Below please find summaries of new articles that will be published in the next issue of Annals of Internal Medicine. The summaries are not intended to substitute for the full articles as a source of information. This information is under strict embargo and by taking it into possession, media representatives are committing to the terms of the embargo not only on their own behalf, but also on behalf of the organization they represent.
1. In-hospital mortality low in pregnant patients with COVID-19
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New research based on an analysis of data from a large U.S. health care database suggests that in-hospital mortality is low in pregnant women with COVID-19. The retrospective cohort study is published in Annals of Internal Medicine.
Previous reports suggested an increased risk for death in pregnant women with COVID-19 compared to nonpregnant women of reproductive age. However, these studies may have been limited by factors such as registries with a significant proportion of missing data and biased case ascertainment.
Researchers from the University of Maryland School of Medicine and The University of Texas Health Science Center at Houston studied data from the Premier Healthcare Database, an all-payer data repository that captures 20% of U.S. hospitalizations, to evaluate the risk for in-hospital death among pregnant and nonpregnant patients of reproductive age hospitalized with COVID-19. The cohort consisted of 1,062 pregnant and 9,815 nonpregnant patients aged 15 to 45 hospitalized with COVID-19 and viral pneumonia from April to November 2020. The data showed that in-hospital death occurred in 0.8% of pregnant patients and 3.5% of nonpregnant patients. Among the subgroup of patients admitted to an intensive care unit, in-hospital mortality was 3.5% in pregnant patients and 14.9% in nonpregnant patients. Among those who received mechanical ventilation, in-hospital death occurred in 8.6% of pregnant patients and 31.4% of nonpregnant patients. Of note, pregnant patients were less likely to have most comorbid conditions, including hypertension, chronic pulmonary disease, diabetes, and obesity.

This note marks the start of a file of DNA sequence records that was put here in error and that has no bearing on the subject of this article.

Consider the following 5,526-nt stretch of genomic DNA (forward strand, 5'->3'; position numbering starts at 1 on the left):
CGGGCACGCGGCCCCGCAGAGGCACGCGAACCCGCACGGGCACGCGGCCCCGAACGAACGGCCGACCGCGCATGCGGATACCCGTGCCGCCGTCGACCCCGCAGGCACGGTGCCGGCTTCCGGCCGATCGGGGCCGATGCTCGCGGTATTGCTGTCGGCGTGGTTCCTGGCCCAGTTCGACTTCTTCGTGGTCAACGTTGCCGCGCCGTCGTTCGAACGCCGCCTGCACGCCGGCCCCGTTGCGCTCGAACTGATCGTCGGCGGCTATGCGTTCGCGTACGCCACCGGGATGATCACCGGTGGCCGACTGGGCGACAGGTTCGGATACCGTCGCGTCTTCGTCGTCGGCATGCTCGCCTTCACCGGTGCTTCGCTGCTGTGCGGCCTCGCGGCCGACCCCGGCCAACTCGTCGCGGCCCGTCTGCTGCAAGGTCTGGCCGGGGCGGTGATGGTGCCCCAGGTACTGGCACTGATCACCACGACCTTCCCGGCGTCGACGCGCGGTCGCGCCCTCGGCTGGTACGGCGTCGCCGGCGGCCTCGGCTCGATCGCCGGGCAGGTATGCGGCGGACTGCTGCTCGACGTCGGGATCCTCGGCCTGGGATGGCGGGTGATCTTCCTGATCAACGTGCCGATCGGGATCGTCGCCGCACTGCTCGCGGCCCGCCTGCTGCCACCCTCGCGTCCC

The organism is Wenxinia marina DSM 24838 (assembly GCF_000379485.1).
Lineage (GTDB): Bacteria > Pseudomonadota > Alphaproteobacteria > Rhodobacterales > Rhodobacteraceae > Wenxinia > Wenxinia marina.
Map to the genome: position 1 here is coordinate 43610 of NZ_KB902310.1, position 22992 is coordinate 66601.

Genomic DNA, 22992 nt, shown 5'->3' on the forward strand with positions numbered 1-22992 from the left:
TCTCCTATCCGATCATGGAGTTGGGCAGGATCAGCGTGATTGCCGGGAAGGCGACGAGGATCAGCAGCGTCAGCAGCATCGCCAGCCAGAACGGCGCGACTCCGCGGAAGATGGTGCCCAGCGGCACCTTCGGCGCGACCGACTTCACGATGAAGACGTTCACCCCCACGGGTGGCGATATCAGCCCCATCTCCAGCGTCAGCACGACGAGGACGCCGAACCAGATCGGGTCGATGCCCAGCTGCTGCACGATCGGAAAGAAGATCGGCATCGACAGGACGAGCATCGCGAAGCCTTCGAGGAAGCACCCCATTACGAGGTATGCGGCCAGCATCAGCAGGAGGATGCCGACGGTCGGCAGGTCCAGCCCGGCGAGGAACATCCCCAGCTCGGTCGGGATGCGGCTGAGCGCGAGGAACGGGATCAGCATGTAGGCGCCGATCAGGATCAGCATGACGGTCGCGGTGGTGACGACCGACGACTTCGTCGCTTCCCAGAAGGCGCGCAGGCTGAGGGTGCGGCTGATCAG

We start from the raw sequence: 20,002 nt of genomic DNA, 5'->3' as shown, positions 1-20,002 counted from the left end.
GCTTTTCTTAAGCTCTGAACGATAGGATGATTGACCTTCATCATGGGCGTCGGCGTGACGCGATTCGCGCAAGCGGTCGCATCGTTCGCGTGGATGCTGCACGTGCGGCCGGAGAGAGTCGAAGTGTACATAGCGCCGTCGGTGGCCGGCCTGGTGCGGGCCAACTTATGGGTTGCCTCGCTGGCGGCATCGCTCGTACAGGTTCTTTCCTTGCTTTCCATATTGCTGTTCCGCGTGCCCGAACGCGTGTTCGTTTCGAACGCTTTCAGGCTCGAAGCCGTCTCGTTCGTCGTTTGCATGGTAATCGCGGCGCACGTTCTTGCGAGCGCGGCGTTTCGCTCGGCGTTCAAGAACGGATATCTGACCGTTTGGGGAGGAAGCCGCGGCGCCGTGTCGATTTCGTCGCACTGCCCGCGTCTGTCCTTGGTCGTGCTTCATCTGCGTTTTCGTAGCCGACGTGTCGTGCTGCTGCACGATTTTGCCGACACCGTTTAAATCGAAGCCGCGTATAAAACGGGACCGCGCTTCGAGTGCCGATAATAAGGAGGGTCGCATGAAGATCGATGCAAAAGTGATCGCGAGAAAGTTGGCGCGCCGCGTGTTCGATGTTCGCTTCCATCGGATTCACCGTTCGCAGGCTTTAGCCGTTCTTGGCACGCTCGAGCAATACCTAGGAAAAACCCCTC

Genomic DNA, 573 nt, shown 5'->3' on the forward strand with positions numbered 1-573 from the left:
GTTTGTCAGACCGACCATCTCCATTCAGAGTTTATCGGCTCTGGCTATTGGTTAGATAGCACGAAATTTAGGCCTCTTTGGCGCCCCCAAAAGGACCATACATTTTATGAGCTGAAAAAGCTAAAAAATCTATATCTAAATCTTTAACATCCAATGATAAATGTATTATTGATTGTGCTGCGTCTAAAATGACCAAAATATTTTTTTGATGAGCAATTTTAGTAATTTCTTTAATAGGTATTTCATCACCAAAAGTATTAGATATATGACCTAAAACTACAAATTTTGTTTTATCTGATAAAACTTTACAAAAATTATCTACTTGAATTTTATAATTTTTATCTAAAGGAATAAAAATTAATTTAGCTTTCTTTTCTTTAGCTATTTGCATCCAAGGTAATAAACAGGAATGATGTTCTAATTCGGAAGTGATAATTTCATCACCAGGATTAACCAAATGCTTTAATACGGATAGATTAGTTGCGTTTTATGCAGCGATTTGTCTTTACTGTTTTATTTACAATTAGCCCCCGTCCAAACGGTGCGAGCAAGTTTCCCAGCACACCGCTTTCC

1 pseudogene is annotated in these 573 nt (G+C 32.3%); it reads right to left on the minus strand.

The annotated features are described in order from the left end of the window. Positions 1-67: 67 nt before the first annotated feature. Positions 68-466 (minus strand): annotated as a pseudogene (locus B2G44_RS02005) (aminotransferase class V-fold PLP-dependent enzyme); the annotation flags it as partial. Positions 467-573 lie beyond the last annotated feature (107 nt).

These findings demonstrate that overall and within multiple subgroups, pregnant patients had a substantially lower rate of in-hospital mortality. According to the researchers, these findings are important because studies with more thorough ascertainment of COVID-19 in pregnancy are needed to provide the foundation for clinical management and health care policy.
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2. ACP recommends caution in the use of patient-reported outcome-based performance measures
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A new paper from the American College of Physicians (ACP) acknowledges the potential for patient-reported outcome-based performance measures that are methodologically sound and evidence-based to assess and improve patient-centered care, but recommends caution in how they are used. The paper is published in Annals of Internal Medicine.
The ACP Performance Measurement Committee used its published criteria for assessing performance measures. In the case of patient-reported outcome-based performance measures, certain aspects take on greater importance.
The paper says that data are needed demonstrating that patient-reported outcome-based performance measures improve quality of care and are an effective tool to accurately compare physician performance and, as a result, can be used for accountability purposes. Additionally, patient-reported outcome-based performance measures should be based on the same rigor of evidence as any other performance measure. Challenges in developing and applying measures include:
- The number of physician-, system-, and patient-related factors tied to the successful management of multiple chronic conditions--as is done in both ambulatory and hospital-based internal medicine;
- Some patient-reported outcome-based performance measures are highly dependent on patient factors (e.g., access to care, family and community support);
- Studies have demonstrated limited correlation between some patient-reported outcome-based performance measures scores and individual physician performance, citing factors that are not under the influence of the individual physician.
Because of these challenges, the paper states that patient-reported outcome-based performance measures should not be used to measure individual physician performance unless there is evidence to show an association between the patient-reported outcome measure and the care provided by the physician. The paper says that a risk-adjustment strategy is paramount to account for patient and population characteristics that are proven to affect outcomes, independent of treatment, and details additional considerations related to usability and feasibility.
The paper advises that caution is warranted before widespread adoption into ambulatory and hospital-based internal medicine until patient-reported outcome-based performance measures are developed in a rigorous manner and physicians can seamlessly integrate patient-reported data collection into practice. In their current state, the measures are not optimal for improving patient outcomes.
The paper states that measure developers and public and private payers should adopt a rigorous method for assessing the validity of patient-reported outcome-based performance measures before including them in quality and reimbursement programs.
Also new in this issue:
In The Clinic
Intern Year 2020: Expectations vs. Reality
Annals of Internal Medicine